It’s snowing here. We get a little snow every now and then to remind us that skin is no protection against nature and how vulnerable we would be without heat, light and food on tap. Without easy access to those things many of us would die because we have forgotten how to survive.
I could go on about dystopian and ‘survivor’ novels, but I’ll save you that dubious pleasure for another time. I vaguely remember someone, Marx or Mao or the writers of ‘Red Dwarf’ Series 3, saying ‘All societies are only three meals away from revolution’ or the like and thinking that I could substitute several Big Macs for ‘three meals’ without loss of meaning or result.
The snow cares not where it falls, but when I look at it transforming the familiar view through my window into something that a childish part of my mind says is beautiful, then I also think about the homeless sheltering from that beauty, as it mindlessly tries to kill them.
I live in a rural area and for the homeless here there are fewer places to escape nature than there are in the city. Every winter, with a regularity that suggests premeditation, an unfortunate is found frozen to death behind a stone wall, in a field or even a doorway and the death is recorded as misadventure. I doubt that person’s life was much of an adventure (I might be wrong), but to dismiss it with an innocuous word like ‘misadventure’ is an insult to the dead. Perhaps we should call it manslaughter or culpable homicide – in the Scottish legal sense – since we all partook in the death, by omission, or just by being too busy to notice someone slip from being a live human to being a dead misadventure.
But the snow doesn’t care what you call its effect.
Like so much of nature, it has its own agenda. Or maybe it only appears to have any agenda at all.
So, when some of my friends talk about Gaia and the Earth as if both were human, I’m reminded of how we anthropomorphise animals as if they were human, too. I’m as guilty as anyone with my tales of William the Cat, because it’s easier to imagine him being purposeful in a cognitive manner and planning his exploits i.e. killing living creatures, than it is to see him as a pre-programmed machine slaughtering that which moves across his field of vision and is invariably defenceless.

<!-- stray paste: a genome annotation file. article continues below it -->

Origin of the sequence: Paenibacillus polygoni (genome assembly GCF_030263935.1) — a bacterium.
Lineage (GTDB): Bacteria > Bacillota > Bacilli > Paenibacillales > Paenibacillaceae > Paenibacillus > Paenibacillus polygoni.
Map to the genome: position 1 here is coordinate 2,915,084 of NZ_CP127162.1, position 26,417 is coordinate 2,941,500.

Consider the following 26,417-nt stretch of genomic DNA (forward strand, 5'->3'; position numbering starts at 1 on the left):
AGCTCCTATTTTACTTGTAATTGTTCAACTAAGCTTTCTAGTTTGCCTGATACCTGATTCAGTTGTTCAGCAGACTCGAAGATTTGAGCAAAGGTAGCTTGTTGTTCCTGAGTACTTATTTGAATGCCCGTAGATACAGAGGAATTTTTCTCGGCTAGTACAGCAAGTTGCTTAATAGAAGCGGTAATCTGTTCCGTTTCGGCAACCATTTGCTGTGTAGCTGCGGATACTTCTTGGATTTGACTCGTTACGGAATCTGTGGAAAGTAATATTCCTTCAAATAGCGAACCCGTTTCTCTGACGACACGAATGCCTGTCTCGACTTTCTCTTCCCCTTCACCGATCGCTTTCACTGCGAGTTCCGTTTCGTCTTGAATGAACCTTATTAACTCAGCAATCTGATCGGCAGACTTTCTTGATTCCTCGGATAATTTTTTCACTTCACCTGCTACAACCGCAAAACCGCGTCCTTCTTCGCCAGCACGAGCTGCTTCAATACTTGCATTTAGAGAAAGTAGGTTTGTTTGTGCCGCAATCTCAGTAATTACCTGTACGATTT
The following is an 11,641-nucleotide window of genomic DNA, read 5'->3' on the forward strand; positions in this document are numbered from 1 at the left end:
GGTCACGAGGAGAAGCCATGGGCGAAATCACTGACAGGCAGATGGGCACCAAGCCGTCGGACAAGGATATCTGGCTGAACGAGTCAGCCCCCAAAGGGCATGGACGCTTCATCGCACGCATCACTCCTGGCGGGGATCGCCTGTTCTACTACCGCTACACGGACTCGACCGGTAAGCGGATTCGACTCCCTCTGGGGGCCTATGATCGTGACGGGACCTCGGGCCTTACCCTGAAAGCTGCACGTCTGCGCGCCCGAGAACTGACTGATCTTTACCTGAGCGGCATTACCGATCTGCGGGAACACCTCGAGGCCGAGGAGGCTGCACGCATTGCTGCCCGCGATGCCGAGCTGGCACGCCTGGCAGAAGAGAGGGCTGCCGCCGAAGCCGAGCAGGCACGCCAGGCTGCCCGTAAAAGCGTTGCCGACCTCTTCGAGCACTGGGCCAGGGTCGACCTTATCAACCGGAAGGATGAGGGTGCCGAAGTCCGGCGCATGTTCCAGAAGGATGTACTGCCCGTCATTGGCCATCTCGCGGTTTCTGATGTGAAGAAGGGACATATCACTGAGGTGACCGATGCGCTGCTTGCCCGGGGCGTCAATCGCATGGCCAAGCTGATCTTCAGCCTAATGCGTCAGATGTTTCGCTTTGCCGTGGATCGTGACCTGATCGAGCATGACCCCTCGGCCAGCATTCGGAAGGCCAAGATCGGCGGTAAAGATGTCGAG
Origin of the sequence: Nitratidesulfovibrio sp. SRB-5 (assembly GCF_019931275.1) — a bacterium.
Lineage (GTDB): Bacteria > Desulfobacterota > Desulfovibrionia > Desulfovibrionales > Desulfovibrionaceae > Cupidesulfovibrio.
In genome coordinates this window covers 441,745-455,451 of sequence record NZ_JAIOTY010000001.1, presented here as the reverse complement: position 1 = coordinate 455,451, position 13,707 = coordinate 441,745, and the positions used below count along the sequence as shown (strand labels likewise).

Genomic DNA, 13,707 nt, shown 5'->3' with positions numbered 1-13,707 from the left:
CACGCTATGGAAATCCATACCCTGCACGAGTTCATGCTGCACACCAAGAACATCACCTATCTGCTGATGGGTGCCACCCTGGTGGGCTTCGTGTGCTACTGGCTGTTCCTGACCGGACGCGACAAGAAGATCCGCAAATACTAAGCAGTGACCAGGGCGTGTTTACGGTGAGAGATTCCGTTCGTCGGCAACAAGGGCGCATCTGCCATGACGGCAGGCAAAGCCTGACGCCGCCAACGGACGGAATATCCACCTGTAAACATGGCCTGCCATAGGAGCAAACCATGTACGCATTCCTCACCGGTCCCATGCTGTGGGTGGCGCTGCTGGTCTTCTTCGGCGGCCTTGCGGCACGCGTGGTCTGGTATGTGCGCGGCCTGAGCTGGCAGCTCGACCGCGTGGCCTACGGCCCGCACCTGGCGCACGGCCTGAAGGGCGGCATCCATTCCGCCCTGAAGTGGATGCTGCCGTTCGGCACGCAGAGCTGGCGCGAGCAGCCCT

I don’t know which version is true, but I suspect that William would have little compunction in biting my head off if I were the size of a bank vole or he were the size of a tiger. If you haven’t seen the movie ‘The Life of Pi’ by the way, go and see it, if only for the superbly animated tiger and an example of how both the writer and director tread the anthropomorphic line with great skill and only retreat into sentiment for the sake of the audience. There are some important differences between the book and the film, but I’ll leave you to discover them.
The snow is now driving across my window, the sky is grey and darkness has descended into this corner of Derbyshire. When it’s done it’s thing I’ll admire how clean the world is and forget, for just a moment, that it’s not and that we are very old in our sins.
My new novel is started and there will be good people, bad people and many people who are both, if either term has any absolute meaning. The snow doesn’t care who or what they are: it would kill them all without favouritism, without feeling, without guilt, because it is not human. Like William.
That thought might depress me but the sun has just broken through and there are drips of water from the guttering. One of my surviving robins has made an appearance and is tucking into a soggy piece of burnt – but organic – home made bread and eyeing me with the mistrust of the very small for the very big. Is he a machine, too? I have no idea because I don’t know if that thought is the thought of yet another machine.
When the gods went back to Valhalla, they forgot to tell us.
Ps. I scribbled this yesterday and today all the snow has gone and the sun is shining in a ‘trust me, but keep the thermal underwear on’ way. Haha! The gods were listening! Or it might just be another tweak of my programming.
Distantly, I can see leaden clouds, so perhaps I should have kept my mechanical mouth shut.